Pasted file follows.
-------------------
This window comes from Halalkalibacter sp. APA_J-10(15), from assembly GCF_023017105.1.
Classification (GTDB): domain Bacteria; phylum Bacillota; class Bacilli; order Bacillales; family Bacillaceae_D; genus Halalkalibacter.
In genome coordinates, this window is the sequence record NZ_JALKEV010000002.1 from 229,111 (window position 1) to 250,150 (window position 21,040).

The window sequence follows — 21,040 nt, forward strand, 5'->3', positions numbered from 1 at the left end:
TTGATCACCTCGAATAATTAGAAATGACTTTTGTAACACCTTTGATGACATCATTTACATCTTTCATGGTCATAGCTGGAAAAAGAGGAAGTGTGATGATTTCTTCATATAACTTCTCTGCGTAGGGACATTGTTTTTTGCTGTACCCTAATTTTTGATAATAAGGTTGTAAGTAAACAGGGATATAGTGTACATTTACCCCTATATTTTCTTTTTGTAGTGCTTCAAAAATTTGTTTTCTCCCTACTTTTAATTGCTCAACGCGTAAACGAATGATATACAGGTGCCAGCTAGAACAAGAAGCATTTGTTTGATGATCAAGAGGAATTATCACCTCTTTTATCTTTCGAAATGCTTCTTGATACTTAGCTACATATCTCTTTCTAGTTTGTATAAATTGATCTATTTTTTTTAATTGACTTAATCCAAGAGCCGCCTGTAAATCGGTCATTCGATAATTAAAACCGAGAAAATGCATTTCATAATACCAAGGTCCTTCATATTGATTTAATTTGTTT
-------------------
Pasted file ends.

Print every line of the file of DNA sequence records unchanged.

This window comes from Halalkalibacter sp. APA_J-10(15), from assembly GCF_023017105.1.
Classification (GTDB): domain Bacteria; phylum Bacillota; class Bacilli; order Bacillales; family Bacillaceae_D; genus Halalkalibacter.
In genome coordinates, this window is the sequence record NZ_JALKEV010000002.1 from 229,111 (window position 1) to 250,150 (window position 21,040).

The window sequence follows — 21,040 nt, forward strand, 5'->3', positions numbered from 1 at the left end:
TTGATCACCTCGAATAATTAGAAATGACTTTTGTAACACCTTTGATGACATCATTTACATCTTTCATGGTCATAGCTGGAAAAAGAGGAAGTGTGATGATTTCTTCATATAACTTCTCTGCGTAGGGACATTGTTTTTTGCTGTACCCTAATTTTTGATAATAAGGTTGTAAGTAAACAGGGATATAGTGTACATTTACCCCTATATTTTCTTTTTGTAGTGCTTCAAAAATTTGTTTTCTCCCTACTTTTAATTGCTCAACGCGTAAACGAATGATATACAGGTGCCAGCTAGAACAAGAAGCATTTGTTTGATGATCAAGAGGAATTATCACCTCTTTTATCTTTCGAAATGCTTCTTGATACTTAGCTACATATCTCTTTCTAGTTTGTATAAATTGATCTATTTTTTTTAATTGACTTAATCCAAGAGCCGCCTGTAAATCGGTCATTCGATAATTAAAACCGAGAAAATGCATTTCATAATACCAAGGTCCTTCATATTGATTTAATTTGTTT